How do we choose what and who to listen to, which gallery to visit? Do we have a choice? How do we evaluate a work of art? Do we care what’s an art and what’s an industry?
We are living in a world surrounded by “smart” ads. As soon as we open say iTunes, Spotify, we have suggested (or better say advertised) artists & playlists. In other words, we are told or even pushed to listen to certain music. When we used to go to a music shop and buy an album or tickets to a recital / concert to listen to a live performance, on radio or TV, on the cover of the magazines, in the movies, whether we noticed it or not, there were ads – telling us what & who we should listen to, What is good and what’s boring and more.
Gradually, sometimes without even noticing, our musical (or even more generally artistic) taste was made for us. Some have even developed a sixth sense, they can tell whether they like a musician or singer without even listening to them because they can judge them by the way they look!… More or less, the industry has taught us that a good singer looks like this. Therefore, it’s a given that whoever doesn’t look like that is not a good singer.
But what if there were no ads of any kind? Imagine there were no celebrities of any kind – no famous actors / actresses, directors, singers, composers… . What would be our opinion about that movie with our favorite actor / actress? Would we even watch that movie? How would we think or feel about that movie after watching it? How about that concert with that big name? Would we enjoy listening to that person if we didn’t know that he/she is famous (therefore he/she is good)?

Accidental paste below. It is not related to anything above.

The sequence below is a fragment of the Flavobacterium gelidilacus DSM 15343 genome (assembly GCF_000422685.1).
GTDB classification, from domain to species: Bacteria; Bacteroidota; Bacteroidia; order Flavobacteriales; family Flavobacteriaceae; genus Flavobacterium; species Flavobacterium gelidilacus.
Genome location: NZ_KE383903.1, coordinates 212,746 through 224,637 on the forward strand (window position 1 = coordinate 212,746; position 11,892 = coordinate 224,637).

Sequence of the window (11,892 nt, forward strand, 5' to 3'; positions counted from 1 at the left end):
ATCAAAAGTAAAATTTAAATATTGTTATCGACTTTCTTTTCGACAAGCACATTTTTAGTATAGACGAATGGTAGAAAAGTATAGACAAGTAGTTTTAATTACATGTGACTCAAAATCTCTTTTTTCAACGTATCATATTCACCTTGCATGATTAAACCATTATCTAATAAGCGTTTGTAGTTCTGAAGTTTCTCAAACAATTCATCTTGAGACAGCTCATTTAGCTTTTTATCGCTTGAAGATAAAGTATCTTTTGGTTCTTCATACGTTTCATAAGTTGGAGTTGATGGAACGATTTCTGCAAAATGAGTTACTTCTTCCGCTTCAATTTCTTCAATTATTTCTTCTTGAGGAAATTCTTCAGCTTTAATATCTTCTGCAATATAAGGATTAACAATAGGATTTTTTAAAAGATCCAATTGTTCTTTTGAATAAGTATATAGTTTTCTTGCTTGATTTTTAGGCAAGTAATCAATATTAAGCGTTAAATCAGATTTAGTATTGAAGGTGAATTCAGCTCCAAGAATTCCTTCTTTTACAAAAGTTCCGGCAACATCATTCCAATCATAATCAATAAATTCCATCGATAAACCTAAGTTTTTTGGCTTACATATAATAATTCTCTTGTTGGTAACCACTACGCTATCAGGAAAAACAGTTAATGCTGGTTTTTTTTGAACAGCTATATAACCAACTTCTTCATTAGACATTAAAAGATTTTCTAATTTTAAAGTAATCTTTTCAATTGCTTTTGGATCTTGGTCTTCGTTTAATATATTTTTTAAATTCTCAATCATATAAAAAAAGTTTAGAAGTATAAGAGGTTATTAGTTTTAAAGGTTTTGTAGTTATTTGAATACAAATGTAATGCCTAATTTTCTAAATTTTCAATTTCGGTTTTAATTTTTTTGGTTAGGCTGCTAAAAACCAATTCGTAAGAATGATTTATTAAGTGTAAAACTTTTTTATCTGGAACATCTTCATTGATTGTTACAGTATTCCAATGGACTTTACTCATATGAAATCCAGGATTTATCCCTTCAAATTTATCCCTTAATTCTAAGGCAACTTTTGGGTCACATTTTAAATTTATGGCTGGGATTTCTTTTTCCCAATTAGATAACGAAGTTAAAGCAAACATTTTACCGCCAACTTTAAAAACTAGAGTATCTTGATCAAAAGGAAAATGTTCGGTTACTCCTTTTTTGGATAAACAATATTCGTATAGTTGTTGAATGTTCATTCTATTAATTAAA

What if somebody would play something from your favorite musician for you without you knowing it’s him/her and you hate it? How much can fame affect our decision and vice versa?
Well in 2007, Joshua Bell, a famous and talented violinist performed anonymously on a 300 year old Stradivarius violin which was worth between 4 to 14 million dollars in a Metro station in Washington, during the rush hour – as a social experiment.
Conductor Leonard Slatkin had predicted that “out of 1,000 people, my guess is there might be 35 or 40 who will recognize the quality for what it is. Maybe 75 to 100 will stop and spend some time listening” – and that he would make around $150.
Actually, it didn’t turn out that well. Out of 1097 people that passed by, only 6 stopped to listen for a short while and 27 gave money, some of which just threw the money without even stopping to listen. Interestingly enough, his 45 minutes Bach program received the most attention from a 3 year old boy. Other children wanted to stop and listen but the parents forced them to move on.
Making a total of $52 ($20 from someone who did recognize him) for someone who performs on the greatest concert stages in the world and can make thousands after each concert is not that heartwarming. On the other hand, 2 days prior to this social experiment, he sold out at a theater in Boston with average seats $100. Here is the social experiment video:
This was organized by the Washington Post as part of a social experiment about perception, taste and priorities of people. The outlines were: in a commonplace environment at an inappropriate hour: Do we perceive beauty?
Do we stop to appreciate it? Do we recognize the talent in an unexpected context?
“One of the possible conclusions from this experience could be: If we do not have a moment to stop and listen to one of the best musicians in the world playing the best music ever written, how many other things are we missing?”